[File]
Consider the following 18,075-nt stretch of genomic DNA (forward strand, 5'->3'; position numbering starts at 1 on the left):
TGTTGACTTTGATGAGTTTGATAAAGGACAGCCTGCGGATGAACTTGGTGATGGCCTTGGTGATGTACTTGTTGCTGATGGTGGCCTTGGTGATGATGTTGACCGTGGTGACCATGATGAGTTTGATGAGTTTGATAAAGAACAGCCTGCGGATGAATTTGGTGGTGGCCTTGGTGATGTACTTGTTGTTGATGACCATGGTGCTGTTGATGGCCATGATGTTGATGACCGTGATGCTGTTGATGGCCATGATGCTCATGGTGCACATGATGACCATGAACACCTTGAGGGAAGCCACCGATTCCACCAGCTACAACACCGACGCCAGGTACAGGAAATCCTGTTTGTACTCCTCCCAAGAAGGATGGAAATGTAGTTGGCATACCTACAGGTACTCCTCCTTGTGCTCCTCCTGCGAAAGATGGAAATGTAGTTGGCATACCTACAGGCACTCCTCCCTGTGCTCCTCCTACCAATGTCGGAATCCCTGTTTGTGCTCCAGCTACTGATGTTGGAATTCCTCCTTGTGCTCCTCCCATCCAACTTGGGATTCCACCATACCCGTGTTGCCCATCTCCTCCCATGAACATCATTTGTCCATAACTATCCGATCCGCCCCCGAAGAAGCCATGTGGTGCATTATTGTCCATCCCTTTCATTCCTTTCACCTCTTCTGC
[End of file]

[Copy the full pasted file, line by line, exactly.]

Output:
Consider the following 18,075-nt stretch of genomic DNA (forward strand, 5'->3'; position numbering starts at 1 on the left):
TGTTGACTTTGATGAGTTTGATAAAGGACAGCCTGCGGATGAACTTGGTGATGGCCTTGGTGATGTACTTGTTGCTGATGGTGGCCTTGGTGATGATGTTGACCGTGGTGACCATGATGAGTTTGATGAGTTTGATAAAGAACAGCCTGCGGATGAATTTGGTGGTGGCCTTGGTGATGTACTTGTTGTTGATGACCATGGTGCTGTTGATGGCCATGATGTTGATGACCGTGATGCTGTTGATGGCCATGATGCTCATGGTGCACATGATGACCATGAACACCTTGAGGGAAGCCACCGATTCCACCAGCTACAACACCGACGCCAGGTACAGGAAATCCTGTTTGTACTCCTCCCAAGAAGGATGGAAATGTAGTTGGCATACCTACAGGTACTCCTCCTTGTGCTCCTCCTGCGAAAGATGGAAATGTAGTTGGCATACCTACAGGCACTCCTCCCTGTGCTCCTCCTACCAATGTCGGAATCCCTGTTTGTGCTCCAGCTACTGATGTTGGAATTCCTCCTTGTGCTCCTCCCATCCAACTTGGGATTCCACCATACCCGTGTTGCCCATCTCCTCCCATGAACATCATTTGTCCATAACTATCCGATCCGCCCCCGAAGAAGCCATGTGGTGCATTATTGTCCATCCCTTTCATTCCTTTCACCTCTTCTGC